The pressure on UIF was noted following the 2017 amendments to the UIF Act, which was aimed at improving benefits to contributors. It was reported that the increase in benefits payments estimates resulted in a 146% overspend. It was further noted that the recession results in employment in the form of seasonal and contract work as opposed to permanent employment (particularly in the agricultural and construction sectors), which increases unemployment. This, in turn, increases UIF claims. The increasing claims reflect a worrying lack of skills amongst the youth. Important questions were raised by the Committee as to whether UIF was ready and had sufficient finances to deal with the anticipated spike in claims given the possible increase in the retrenchment of civil servants following the Budget Speech and in addition, as a result of the Coronavirus.
The Committee noted the Department’s launch on 6 March 2020, of the National Minimum Wage Hotline. The Hotline enables employees to report cases of non-compliance with the national minimum wage without incurring any cost themselves. No data, airtime or smartphone is necessary to make a complaint. The Hotline is one of the mechanisms put in place by the Department to enforce compliance and accountability of employers. This is in line with its commitment to offer protection to vulnerable, isolated employees and create accessible channels. The Hotline will drive enforcement by tracking troublesome sectors. Inspectors will be deployed to investigate complaints within 14 days of a complaint having been lodged. The Director of the CCMA noted that the CCMA is confronted by challenging questions relating to domestic work and the national minimum wage. It is anticipated that the national minimum wage and questions of affordability will result in an unfortunate increase in the retrenchment of domestic workers.
The concerning and significant strain on the CCMA’s resources following budget cuts and amongst other factors, the increase in retrenchment related cases, was discussed. The budget cuts have prevented the much-needed appointment of additional full-time commissioners.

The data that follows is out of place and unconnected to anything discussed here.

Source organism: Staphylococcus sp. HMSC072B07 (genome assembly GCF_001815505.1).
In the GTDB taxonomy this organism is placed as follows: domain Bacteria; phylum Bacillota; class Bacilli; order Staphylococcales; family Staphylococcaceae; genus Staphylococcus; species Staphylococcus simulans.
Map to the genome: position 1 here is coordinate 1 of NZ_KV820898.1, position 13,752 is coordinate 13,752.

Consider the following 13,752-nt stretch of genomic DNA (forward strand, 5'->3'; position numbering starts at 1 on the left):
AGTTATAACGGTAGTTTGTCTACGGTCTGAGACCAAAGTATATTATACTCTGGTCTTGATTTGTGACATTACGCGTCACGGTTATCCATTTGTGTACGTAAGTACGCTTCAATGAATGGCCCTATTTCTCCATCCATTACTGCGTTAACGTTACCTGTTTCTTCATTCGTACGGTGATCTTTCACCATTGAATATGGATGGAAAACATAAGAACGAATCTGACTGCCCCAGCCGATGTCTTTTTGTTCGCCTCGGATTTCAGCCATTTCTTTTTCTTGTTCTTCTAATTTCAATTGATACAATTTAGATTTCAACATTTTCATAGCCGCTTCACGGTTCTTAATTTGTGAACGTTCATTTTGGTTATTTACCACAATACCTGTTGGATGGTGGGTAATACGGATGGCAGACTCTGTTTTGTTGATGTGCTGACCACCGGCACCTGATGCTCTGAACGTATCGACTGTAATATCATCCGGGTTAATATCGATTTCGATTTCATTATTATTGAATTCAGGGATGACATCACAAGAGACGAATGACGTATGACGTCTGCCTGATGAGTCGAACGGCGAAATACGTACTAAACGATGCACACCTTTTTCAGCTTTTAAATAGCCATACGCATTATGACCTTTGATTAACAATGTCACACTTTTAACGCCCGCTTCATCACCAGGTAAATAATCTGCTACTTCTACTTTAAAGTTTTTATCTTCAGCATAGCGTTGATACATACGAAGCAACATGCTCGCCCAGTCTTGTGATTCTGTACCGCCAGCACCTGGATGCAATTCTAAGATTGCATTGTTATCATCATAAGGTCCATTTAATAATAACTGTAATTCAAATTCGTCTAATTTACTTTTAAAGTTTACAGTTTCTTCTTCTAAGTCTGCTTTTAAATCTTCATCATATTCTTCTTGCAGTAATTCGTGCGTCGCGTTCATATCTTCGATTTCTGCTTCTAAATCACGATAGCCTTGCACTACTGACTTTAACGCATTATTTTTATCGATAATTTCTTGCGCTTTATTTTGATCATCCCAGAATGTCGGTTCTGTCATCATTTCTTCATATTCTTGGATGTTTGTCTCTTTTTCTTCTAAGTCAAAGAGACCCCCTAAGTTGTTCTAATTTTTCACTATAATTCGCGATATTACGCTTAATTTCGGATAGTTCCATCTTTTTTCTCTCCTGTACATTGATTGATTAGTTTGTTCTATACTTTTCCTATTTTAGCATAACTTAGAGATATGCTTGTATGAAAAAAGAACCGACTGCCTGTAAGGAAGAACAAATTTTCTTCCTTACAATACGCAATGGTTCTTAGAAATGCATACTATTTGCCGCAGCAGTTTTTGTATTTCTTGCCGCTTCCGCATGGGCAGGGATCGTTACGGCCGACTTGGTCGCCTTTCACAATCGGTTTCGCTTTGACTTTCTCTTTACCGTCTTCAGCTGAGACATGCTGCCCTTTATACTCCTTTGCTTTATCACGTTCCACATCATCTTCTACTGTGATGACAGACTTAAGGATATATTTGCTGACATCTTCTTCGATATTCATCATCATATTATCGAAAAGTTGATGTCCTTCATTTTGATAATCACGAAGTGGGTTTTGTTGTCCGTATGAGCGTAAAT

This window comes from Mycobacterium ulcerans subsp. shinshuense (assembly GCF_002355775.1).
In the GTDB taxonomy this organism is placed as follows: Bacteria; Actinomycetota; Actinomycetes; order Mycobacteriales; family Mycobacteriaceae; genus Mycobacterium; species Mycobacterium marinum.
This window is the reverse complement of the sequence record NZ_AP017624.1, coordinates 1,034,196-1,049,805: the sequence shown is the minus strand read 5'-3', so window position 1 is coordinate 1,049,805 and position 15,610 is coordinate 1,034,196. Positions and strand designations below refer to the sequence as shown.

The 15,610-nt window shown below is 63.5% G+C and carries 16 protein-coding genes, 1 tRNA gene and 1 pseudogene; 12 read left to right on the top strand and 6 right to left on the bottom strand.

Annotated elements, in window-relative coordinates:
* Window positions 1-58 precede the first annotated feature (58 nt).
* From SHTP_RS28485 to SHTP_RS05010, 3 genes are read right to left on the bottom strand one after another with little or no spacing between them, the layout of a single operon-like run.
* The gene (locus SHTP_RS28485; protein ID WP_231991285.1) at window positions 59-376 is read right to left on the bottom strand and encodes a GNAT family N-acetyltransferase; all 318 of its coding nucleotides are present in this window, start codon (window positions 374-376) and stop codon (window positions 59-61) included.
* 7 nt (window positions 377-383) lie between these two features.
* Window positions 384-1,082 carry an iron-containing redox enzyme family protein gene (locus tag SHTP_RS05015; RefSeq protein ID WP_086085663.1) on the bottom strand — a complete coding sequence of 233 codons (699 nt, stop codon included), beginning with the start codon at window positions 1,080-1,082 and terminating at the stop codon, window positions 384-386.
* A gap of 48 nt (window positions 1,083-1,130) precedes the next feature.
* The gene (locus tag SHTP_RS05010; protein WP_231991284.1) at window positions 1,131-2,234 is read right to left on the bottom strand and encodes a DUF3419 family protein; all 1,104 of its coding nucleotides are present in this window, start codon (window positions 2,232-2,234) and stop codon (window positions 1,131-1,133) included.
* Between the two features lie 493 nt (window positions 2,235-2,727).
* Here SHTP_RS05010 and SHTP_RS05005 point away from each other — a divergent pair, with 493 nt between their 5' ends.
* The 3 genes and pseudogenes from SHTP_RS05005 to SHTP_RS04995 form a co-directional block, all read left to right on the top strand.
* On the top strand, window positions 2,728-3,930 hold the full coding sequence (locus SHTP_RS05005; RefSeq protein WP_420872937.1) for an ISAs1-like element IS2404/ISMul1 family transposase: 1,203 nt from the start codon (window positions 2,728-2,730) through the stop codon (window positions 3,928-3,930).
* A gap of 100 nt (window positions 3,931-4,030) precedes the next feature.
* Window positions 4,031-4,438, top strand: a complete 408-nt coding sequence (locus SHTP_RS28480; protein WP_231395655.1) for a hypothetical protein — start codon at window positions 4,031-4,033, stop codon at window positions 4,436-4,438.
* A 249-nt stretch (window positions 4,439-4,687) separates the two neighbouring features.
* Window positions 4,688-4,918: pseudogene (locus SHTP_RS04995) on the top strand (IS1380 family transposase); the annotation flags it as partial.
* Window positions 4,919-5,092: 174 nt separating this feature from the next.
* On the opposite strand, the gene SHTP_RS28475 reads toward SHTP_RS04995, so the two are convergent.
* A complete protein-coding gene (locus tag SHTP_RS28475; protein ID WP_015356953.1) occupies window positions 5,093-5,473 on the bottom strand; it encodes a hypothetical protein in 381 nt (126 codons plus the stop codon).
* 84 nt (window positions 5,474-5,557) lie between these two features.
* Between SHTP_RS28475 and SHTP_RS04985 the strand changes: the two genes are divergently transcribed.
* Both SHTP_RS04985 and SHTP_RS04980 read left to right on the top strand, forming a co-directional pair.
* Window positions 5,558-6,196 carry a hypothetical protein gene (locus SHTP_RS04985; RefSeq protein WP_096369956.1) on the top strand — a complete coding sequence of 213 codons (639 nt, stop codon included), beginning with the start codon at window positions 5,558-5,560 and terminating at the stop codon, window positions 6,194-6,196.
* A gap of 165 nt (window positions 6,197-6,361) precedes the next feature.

Despite the challenges which the CCMA faced and continues to face it performed well in various respects in quarter two. Of approximately 22,500 employees who were on the brink of losing their jobs, the intervention of the CCMA resulted in about 9,500 jobs being saved. Improved resources could improve this figure. A further example of positive performance was the roughly 78% of strikes having been settled by the CCMA (36 out of 46 was intervened in and resolved by the CCMA). Whist these examples are to be commended, the prospect of continued and improved performance is questionable. A concern was raised in the meeting that a worst-case scenario may see the increased pressure on the limited resources of the CCMA resulting in the CCMA having to turn away cases.
The Deputy Minister of Employment and Labour noted that South Africa is on the verge of despair as it faces the simultaneous challenges associated with the Coronavirus and the economic crisis. However, she encouraged citizens to meet the challenge saying that “the best economy is achieved by teamwork”. It is hoped that this can indeed be achieved and that all South Africans can work together to avoid debilitating despair in these challenging times.
The Employment Survival Guide is an informative guide covering a number of topics, which is being published purely for information purposes and is not intended to provide our readers with legal advice. Our specialist legal guidance should always be sought in relation to any situation. This version of the survival guide reflects our experts’ views as of 25 March 2020. It is important to note that this is a developing issue and that our team of specialists will endeavour to provide updated information as and when it becomes effective. Please contact our employment team should you require legal advice amidst the COVID-19 pandemic